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Disobedience seems constitutively imbricated in a relation to law and authority that is grossly hierarchical, unequal, and infantilizing. The disobedience of the child and sinner appears in the context of a supposition of a preference for obedience; obedience is the field that is disturbed and in need of restoration. In some instances, the child’s disobedience invites, perhaps unconsciously, authority’s reassertion. The same may hold for the sinner. For example, Nietzsche’s account of the role of the priests in making man an interesting animal reminds us of the benefits of giving meaning to particular acts; at least God is interested. What might have been a simple expression of strength takes on a signifying power—it means something; there is a difference between the hawk devouring the lamb and the strong devouring the weak. As sin, acts become violations that give presence to, that manifest, law in the sense of divine commands. Invoking disobedience politically, then, initially seemed to me to construe politics in terms of childish petulance, resistance, and misbehavior or, worst, in terms of the sinful acts of the fallen...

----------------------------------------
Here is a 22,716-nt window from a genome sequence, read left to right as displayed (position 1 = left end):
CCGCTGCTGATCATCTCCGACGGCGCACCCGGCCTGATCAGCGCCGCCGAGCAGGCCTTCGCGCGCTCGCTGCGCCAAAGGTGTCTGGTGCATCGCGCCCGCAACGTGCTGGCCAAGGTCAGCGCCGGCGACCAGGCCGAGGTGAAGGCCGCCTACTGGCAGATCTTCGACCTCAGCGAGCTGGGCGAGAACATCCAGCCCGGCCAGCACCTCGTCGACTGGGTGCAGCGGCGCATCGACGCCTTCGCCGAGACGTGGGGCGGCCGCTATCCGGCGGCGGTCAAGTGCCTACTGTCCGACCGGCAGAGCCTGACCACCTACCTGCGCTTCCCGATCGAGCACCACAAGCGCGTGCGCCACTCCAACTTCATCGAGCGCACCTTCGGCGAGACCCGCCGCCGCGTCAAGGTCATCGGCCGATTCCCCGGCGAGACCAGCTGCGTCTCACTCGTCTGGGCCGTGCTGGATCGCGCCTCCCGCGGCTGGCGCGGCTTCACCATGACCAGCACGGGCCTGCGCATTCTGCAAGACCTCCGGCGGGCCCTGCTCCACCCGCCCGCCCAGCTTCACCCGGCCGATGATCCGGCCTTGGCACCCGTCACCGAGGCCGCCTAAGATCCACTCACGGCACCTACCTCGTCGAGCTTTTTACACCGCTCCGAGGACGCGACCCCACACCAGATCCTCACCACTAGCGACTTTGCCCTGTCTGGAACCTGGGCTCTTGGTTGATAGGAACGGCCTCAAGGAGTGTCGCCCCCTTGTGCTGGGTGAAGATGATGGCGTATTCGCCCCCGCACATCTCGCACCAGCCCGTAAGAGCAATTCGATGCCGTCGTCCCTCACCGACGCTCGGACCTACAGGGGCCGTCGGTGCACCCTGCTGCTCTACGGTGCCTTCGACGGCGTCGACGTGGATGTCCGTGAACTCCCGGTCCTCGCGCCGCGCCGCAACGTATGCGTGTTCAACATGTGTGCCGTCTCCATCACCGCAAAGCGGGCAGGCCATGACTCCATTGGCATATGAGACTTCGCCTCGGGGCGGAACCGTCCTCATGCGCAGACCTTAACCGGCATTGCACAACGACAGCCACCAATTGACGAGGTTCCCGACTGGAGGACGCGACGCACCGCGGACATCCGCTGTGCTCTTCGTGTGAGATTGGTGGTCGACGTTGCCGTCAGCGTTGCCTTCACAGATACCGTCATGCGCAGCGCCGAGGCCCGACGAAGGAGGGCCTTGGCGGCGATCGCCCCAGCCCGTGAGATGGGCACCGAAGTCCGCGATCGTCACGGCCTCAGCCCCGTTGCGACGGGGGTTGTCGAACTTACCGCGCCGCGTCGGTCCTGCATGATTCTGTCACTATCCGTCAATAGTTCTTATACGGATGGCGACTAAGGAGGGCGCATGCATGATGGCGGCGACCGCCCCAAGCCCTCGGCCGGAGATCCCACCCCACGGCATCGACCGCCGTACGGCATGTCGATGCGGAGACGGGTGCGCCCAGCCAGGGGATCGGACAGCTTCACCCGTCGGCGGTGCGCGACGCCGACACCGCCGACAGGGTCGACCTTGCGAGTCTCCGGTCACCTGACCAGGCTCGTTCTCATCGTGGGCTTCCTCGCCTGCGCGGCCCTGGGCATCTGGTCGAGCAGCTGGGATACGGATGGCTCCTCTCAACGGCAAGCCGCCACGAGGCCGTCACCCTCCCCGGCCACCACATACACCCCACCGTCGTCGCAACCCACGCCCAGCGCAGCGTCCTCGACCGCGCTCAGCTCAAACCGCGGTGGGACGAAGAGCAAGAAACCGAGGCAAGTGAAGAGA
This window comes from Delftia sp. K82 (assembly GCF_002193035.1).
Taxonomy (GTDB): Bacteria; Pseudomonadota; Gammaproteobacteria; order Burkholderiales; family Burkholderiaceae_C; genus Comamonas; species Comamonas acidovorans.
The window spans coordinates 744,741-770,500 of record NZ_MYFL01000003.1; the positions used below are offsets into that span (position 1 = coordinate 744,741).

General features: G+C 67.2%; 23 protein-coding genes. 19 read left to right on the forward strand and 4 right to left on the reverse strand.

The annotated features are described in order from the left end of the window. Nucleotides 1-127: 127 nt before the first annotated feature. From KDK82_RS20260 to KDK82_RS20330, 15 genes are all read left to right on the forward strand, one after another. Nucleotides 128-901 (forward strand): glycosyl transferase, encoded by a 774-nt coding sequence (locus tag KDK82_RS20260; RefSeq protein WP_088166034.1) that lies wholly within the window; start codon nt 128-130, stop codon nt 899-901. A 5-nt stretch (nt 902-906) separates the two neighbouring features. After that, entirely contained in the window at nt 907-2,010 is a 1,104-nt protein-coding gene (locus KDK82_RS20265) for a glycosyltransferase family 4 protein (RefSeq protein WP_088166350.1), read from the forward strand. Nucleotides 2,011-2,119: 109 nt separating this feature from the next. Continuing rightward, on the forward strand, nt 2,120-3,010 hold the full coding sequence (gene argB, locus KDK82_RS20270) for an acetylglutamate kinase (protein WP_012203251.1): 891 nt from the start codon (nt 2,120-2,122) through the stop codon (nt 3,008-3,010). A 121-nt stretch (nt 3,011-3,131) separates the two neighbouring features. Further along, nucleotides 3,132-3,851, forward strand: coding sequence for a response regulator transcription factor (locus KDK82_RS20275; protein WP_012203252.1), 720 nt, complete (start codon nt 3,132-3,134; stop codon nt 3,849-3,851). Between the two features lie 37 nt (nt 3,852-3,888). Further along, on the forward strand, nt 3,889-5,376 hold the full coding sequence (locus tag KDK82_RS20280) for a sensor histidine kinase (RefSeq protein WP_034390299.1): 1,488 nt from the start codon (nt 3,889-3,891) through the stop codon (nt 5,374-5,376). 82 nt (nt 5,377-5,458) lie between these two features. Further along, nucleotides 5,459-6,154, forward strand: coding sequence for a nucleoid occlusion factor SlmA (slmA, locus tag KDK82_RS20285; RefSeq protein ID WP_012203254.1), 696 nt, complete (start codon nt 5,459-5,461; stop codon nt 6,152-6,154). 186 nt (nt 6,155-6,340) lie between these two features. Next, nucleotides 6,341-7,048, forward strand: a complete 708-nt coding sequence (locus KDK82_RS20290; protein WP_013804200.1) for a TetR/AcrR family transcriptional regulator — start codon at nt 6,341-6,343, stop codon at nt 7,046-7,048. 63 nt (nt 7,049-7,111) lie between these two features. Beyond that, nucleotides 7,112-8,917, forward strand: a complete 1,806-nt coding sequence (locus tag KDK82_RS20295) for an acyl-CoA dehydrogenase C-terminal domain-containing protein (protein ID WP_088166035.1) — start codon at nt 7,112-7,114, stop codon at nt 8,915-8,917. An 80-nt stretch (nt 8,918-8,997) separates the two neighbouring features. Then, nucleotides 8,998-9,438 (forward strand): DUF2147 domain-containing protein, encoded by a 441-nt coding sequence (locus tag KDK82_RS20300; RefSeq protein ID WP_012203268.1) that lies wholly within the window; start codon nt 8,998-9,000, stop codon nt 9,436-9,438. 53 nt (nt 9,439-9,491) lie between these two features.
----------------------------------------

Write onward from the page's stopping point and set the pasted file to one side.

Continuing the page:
Disobedience? Really? – from Jodi Dean's I cite blog.

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